Political messaging

As the current presidential campaign winds down, and observers are inundated with political messages, a recent presentation on political advertisements at Miami’s Wolfsonian Museum is of particular interest. The Wolfsonian is a unique museum that focuses on propaganda. It hosted a film by archivists Antoni Muntados and Marshall Reese that presented presidential campaign ads from 1952 to the present. There were no commentaries, so viewers could take from the documentary what message they found in the 75-minute collection.

I wondered whether the current $2 billion of presidential ads persuaded anyone. Such profuse and intensive ads are likely to force viewers to block them out as unwanted noise. Obama voters are not likely to be persuaded by Romney ads, and vice versa. $2 billion to convince three voters in Ohio? And for those who are truly undecided, won’t their decisions be based on concrete and idiosyncratic facts — their jobs, taxes, personal views about social issues?

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What was discernible from the Wolfsonian presentation is the evolution of political ads from the personal “Vote for me — I’m better” (Eisenhower, Stevenson, Kennedy, Nixon) to the “Don’t vote for that guy, he’s bad” (Goldwater to the present.) The technological advances have led to smarter, more “artful” ads. The pervasive political rancor has led to more violent and angry ads. Goldwater and the little girl plucking flowers before a bomb blast being a culture-changer in political ad style. I worked on that 1964 campaign (for Robert F. Kennedy) and recall that many partisan viewers were put off by it.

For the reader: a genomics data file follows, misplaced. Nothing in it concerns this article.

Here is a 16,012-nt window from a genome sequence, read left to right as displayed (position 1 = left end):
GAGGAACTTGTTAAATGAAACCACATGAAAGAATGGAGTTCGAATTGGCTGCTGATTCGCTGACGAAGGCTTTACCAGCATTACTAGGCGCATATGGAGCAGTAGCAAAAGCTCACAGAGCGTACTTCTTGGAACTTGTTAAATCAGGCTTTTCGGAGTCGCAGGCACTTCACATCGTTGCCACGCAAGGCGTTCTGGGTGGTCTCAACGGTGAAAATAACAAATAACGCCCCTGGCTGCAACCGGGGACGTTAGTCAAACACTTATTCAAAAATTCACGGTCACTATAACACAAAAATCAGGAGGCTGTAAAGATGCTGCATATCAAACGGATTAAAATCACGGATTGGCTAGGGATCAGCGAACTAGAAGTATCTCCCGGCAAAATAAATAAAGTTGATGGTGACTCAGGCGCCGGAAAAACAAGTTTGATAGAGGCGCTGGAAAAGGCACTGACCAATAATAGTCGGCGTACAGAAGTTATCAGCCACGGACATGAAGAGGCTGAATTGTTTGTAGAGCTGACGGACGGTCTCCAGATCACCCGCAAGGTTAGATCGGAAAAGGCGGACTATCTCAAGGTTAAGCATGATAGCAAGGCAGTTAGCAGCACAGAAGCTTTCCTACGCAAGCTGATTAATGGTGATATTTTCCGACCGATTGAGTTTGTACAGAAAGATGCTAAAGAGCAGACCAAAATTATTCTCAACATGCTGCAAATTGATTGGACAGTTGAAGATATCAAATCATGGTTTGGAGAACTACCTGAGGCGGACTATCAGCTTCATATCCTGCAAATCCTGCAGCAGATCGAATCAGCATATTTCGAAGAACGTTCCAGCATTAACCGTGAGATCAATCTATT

The current crop of ads, and the overdose created by current campaign finance laws along with the recent Supreme Court decision in Citizens United, might have led to so many political advertisements that they might simply cancel each other out.

Let’s hope.

 
Ronald Goldfarb is a Washington- and Miami-based attorney, author and literary agent.

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